The Minister will be aware of examples of the people about whom we are talking that spring to mind from experience, such as somebody who trains someone else in chemistry, which enables that person to make explosives. Another example is someone who might train someone else to fly a small aircraft, to which could be attached crop-spraying equipment through which noxious biological or chemical substances could be distributed. A further example is someone who teaches someone else to fly, and then the plane might be used as a missile, as happened in the events of 2001 in the United States. The range is vast.

I do not suppose that the House of Commons would have any trouble criminalising someone who, in the knowledge that an individual was asking for instruction in any of the areas to which I have referred, knew also that that knowledge would be used for the purposes of terrorism. There would be no difficulty in saying that such a person should be treated as a criminal if they had that knowledge. However, the way in which the Government have worded the clause means that it applies not only to someone who knows, but to someone who suspects. The use of the word "suspicion" in this instance can be very wide. Many things can give rise to suspicion, but suspicion in itself need not necessarily be grounded in fact. Someone may suspect someone else, but it may turn out that they are wrong. Suspicion is when we start feeling a little uneasy.

There are some obvious examples. There is that of a teacher of chemistry at university giving a lecture to students. The teacher is dealing with substances that could be used for explosive purposes. A student in the room asks him a question, which although it might have an innocent explanation also suggests that he might have an interest in explosive properties. Experience of chemistry students at university suggests that many of them have a great deal of interest in the explosive properties of some of the substances that they use, but for frivolous purposes rather than terrorism.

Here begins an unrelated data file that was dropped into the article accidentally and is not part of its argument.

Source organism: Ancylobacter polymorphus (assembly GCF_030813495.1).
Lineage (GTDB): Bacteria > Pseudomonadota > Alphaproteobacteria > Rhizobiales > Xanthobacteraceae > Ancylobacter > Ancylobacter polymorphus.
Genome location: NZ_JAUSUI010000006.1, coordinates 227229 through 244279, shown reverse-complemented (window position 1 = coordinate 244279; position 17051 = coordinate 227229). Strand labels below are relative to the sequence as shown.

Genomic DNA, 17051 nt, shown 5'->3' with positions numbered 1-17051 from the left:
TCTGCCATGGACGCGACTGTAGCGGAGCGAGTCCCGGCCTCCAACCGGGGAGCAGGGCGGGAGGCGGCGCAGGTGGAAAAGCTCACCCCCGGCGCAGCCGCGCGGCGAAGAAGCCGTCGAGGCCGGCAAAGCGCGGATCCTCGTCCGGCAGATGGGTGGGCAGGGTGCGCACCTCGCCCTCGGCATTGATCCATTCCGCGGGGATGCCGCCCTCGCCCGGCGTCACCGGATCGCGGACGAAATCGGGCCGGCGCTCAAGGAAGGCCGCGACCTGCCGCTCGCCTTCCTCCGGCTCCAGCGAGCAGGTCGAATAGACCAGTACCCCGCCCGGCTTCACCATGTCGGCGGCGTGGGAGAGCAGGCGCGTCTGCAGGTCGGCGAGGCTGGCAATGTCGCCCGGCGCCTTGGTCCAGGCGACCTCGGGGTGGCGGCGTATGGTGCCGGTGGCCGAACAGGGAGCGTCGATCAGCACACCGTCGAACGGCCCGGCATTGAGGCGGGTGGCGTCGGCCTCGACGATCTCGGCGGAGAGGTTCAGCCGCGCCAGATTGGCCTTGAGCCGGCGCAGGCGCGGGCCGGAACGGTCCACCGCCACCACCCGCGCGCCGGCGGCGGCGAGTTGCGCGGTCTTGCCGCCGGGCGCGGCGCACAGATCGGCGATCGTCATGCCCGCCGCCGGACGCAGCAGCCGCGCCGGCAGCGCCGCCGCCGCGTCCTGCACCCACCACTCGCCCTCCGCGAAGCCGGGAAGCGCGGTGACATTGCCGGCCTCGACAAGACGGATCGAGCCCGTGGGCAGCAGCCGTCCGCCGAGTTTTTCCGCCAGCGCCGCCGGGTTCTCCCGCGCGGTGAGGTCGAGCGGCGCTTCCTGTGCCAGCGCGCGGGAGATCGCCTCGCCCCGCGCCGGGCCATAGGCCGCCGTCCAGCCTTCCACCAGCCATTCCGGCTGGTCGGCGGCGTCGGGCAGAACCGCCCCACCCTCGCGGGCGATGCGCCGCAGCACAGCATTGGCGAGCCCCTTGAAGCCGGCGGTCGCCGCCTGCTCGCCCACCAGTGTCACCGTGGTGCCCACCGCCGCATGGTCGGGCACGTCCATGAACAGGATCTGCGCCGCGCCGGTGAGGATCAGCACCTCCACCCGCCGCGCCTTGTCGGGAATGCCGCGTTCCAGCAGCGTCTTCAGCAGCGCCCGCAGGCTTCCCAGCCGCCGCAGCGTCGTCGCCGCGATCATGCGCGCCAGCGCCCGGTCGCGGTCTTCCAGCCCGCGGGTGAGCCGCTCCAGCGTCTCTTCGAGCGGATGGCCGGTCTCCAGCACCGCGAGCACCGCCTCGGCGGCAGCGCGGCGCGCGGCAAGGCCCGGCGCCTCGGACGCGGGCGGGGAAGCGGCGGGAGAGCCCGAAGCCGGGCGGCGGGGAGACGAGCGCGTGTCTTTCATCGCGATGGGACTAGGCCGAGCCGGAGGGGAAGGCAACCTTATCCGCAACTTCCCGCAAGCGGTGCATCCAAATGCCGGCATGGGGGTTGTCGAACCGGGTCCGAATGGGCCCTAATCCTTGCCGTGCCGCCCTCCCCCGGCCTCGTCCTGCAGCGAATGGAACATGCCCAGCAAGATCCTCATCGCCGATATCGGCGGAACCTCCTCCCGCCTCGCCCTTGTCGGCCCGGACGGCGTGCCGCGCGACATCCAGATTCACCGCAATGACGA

As I read the way in which the clause is drafted, unless the university lecturer immediately says to the class, "I   am sorry, but this class cannot continue with the presence of the individual who asked that question", he would have committed a criminal offence. I do not think that that can be the way that the Government intend the provision to work in practice. No doubt we shall be told again about the discretion of the Director of Public
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Prosecutions in bringing a prosecution, but in reality we must put something into the clause that provides a safeguard for the individual.

One approach is that of amendment No. 57, which would provide that an offence cannot be committed merely on suspicion—there has to be actual knowledge. However, although that amendment is the lead amendment in the group that is before us, it is not my favoured route. The Minister will be aware that other legislation we have considered, especially money laundering provisions, also had "knows" or "suspects" as the grounds for the commission of many criminal offences—but it did at least have the saving clause that if someone believed that it was not his job to stop something, he should instead report his suspicion to a relevant authority.

That, too, is far from ideal. The point has been well   made by the academic lobbies that have written, I   suspect, to many right hon. and hon. Members, that to an extent university lecturers and teachers, or anyone else, will be turned into potential spies. That would be an uncomfortable situation for them.

The anxiety that has been expressed from many academic quarters—I could quote the publication if the   Minister so wished—about the implications of the clause is real. Amendment No. 58 tries to deal with that by providing:

That still leaves open the criticism that the Bill will turn university lecturers into spies. It is a valid point when they say:

I look forward to hearing the Minister's response to that concern, which I think is a real one, not a frivolous one.

1.45 pm